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fluidized bed technology Answered

im currently working this one in my master's degree.. i let you know about my findings when i'll finish this.. as of now, i'm open to any suggestions or comments.. also, i need more references, materials and books, even journals that would deepen my understanding on this research..


What kind of waste were you planning on using? It seems pretty feaible to have a massive fan and gravity fed hoppers as a means of fuelling a large static furnace, if you got a good mix with the material you could burn extremely hot and extremely clean...

i will be using common waste here in our locality.. since we're rice eaters here.. i'm planning to use rice hulls..

That sounds like a pretty good material to use, if they're well dried they'd be usable as is, an old blower fan for factory ventilation would probably be usable if you ran it on a shaft and put the motor out of the heat...

yeah.. even it has as much as 40 - 50% moisture content, fluidized bed combustor can still burn it, according to some literatures on other waste.. but of course the combustion efficiency is not that good..

I was thinking more in terms of the dynamics, they'd burn better for sure but they'd also move better dry, rather than having to be ground up any... The only issue about them is you may need to have a pilot fire to keep things going, I'm not sure it depends on how well the husks burn...

yeah.. that might also another option.. but i think there will be some sort of pre-burner for the fluidizing gas, so that it will be heated up to a higher temperature in such a way that it will reach the ignition temperature of the rice hulls..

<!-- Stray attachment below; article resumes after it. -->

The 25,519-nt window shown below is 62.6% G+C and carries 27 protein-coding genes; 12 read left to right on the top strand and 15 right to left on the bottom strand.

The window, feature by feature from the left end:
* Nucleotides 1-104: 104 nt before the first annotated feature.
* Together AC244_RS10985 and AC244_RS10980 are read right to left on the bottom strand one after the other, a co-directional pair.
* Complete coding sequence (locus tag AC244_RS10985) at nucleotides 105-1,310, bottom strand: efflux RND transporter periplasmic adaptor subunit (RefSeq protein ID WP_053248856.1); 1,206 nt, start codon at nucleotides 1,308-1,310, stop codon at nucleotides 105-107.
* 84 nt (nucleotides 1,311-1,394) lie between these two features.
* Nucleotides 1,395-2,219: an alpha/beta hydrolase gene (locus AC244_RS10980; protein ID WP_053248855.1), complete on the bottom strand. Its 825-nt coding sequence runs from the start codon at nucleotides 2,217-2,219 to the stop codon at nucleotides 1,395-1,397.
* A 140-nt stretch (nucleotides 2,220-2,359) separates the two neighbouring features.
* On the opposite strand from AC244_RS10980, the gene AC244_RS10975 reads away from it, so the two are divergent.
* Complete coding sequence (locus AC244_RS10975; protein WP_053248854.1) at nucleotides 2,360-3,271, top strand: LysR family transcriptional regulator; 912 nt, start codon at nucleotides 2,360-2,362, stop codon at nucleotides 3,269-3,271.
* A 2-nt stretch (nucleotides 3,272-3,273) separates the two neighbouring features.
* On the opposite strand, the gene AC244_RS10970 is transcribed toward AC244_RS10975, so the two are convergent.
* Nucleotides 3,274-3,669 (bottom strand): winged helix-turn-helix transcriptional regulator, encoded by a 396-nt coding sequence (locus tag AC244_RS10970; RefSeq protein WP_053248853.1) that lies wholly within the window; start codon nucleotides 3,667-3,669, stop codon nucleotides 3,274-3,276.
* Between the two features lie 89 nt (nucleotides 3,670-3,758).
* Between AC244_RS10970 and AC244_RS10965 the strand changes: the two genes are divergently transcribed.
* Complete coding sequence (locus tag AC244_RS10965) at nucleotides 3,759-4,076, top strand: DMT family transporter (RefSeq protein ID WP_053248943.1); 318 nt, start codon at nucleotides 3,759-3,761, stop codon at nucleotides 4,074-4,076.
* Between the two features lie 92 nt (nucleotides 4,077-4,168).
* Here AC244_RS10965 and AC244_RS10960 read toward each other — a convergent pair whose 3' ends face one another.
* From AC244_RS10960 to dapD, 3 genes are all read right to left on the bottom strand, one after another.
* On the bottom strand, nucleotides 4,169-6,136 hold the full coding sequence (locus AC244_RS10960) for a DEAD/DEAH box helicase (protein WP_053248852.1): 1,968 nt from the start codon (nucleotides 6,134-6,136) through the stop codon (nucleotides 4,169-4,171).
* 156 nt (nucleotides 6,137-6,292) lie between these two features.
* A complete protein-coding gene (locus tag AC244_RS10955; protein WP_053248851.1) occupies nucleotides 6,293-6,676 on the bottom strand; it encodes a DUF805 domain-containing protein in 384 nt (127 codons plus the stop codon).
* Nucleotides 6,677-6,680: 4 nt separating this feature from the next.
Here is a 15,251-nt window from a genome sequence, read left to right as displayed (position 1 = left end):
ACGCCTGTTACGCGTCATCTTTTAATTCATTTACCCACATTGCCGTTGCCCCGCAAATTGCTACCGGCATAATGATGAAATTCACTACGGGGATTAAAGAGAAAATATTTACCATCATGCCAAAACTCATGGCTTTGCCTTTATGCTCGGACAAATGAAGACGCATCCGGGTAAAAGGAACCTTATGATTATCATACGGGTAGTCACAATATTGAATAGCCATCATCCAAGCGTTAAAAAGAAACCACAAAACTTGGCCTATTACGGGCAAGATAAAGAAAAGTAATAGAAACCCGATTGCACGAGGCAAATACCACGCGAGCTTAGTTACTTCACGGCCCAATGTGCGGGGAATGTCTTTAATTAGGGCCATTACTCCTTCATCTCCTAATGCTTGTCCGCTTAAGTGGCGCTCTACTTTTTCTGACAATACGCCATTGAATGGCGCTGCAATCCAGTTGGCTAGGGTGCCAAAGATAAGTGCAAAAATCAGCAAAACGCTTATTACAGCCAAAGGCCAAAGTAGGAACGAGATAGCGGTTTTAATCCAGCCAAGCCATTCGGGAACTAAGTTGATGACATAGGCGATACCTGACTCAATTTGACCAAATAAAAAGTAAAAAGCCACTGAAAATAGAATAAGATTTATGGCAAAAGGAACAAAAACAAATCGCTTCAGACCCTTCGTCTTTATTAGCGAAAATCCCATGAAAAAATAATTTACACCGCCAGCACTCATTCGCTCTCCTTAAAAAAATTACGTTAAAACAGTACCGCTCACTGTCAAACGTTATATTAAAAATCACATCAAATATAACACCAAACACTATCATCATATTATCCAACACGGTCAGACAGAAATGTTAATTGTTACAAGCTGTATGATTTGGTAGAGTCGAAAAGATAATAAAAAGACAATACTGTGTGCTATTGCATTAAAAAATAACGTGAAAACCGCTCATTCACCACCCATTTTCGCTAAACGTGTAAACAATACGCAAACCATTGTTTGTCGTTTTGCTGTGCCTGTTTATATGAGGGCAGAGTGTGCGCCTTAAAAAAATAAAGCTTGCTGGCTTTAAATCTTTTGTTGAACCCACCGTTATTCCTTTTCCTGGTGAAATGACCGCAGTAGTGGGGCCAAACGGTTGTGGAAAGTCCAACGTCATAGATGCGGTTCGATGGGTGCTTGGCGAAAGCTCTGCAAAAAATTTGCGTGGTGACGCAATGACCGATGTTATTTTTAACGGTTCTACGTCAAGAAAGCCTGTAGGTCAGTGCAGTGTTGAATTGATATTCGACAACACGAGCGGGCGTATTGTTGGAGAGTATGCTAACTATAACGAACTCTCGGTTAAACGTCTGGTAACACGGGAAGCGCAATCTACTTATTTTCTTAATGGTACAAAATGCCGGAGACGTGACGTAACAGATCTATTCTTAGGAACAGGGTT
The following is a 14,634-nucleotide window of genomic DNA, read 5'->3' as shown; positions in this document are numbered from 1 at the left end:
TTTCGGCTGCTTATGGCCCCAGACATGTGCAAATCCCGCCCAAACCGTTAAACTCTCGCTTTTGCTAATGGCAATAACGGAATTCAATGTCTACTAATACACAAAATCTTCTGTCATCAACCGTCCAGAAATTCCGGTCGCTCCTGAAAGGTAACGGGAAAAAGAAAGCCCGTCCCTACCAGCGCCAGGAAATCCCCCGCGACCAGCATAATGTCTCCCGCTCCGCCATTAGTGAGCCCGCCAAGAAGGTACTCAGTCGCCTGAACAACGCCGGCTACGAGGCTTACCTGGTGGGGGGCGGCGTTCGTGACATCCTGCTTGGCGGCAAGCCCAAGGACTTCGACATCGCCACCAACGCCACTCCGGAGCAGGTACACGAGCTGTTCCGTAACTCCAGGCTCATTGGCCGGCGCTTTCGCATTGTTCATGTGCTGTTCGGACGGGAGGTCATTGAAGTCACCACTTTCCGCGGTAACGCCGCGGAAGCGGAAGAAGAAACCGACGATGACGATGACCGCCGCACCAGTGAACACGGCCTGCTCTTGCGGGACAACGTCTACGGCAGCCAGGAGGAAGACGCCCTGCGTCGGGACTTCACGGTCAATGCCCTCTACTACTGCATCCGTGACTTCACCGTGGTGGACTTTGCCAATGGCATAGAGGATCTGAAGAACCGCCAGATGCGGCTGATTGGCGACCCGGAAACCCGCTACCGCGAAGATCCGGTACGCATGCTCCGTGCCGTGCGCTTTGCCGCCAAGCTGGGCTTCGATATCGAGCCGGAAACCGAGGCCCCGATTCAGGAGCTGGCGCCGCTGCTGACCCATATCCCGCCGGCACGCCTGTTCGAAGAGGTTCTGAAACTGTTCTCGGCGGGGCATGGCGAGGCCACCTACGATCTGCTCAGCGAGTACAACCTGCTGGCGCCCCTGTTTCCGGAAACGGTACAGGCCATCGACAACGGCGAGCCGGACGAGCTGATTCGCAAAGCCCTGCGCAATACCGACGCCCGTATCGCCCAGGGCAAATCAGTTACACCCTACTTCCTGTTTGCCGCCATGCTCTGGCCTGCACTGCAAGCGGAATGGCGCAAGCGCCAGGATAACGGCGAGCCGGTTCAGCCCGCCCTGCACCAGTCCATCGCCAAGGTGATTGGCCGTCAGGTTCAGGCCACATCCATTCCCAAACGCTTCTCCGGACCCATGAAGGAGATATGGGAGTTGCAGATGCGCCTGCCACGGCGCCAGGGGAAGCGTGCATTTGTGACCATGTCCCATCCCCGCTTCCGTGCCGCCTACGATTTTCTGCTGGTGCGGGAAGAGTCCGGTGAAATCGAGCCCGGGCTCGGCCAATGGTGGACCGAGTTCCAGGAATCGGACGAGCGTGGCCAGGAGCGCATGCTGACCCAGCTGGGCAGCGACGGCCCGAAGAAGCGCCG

Maybe a starter burner would be needed but you could reroute some of the gas after it's reached sustainable temperatures to save the extra complexity, if it's planned to be a constantly running machine then a little extra awkwardness in starting would be acceptable...

yeah that's right.. i was out of town again.. im back now.. kip in touch bro.. i might have some questions for you soon..

Ask away, I'm planning a few experiments with this kind of stuff...

wow that's nice.. myb we can exchange some ideas and thoughts soon..

Cool, I'm planning some very small scale versions to start with though...

ok2x.. that's nice.. u can refer to esnips.com to have some literature f u want to.. theoretical background.. etc..

We'll see, I'll have a go first, so far following standard theory has failed me, it's why my cakes don't work out nice... I'll probably get a working something soon...

ok.. goodluck then.. i just have to wait for the materials, especially for the equipments after i'll defend this to the panel.. so it would take me longer.. good for you, you might have almost everything you need.. what waste are you planning to use as fuel by d way?

for now I'm planning on picking up a bag of sawdust as a test medium since the joinery dept. is happy to hand it over... I can get really fine stuff aswell, still need to get a higher speed fan system, most I've found so far can't put enough motion in to it...

. Wood has a lot of "tarry" materials in it (eg, creosote ). If these are allowed to cool, they will condense and plug things up. Not a big problem as long as you are aware of it and don't allow the gases to cool too soon.
. Depending on the depth and density of your bed, you more than likely need fairly high pressure and flow to actually fluidize the bed. Spargers will help distribute the air more evenly (and increase the need for pressure).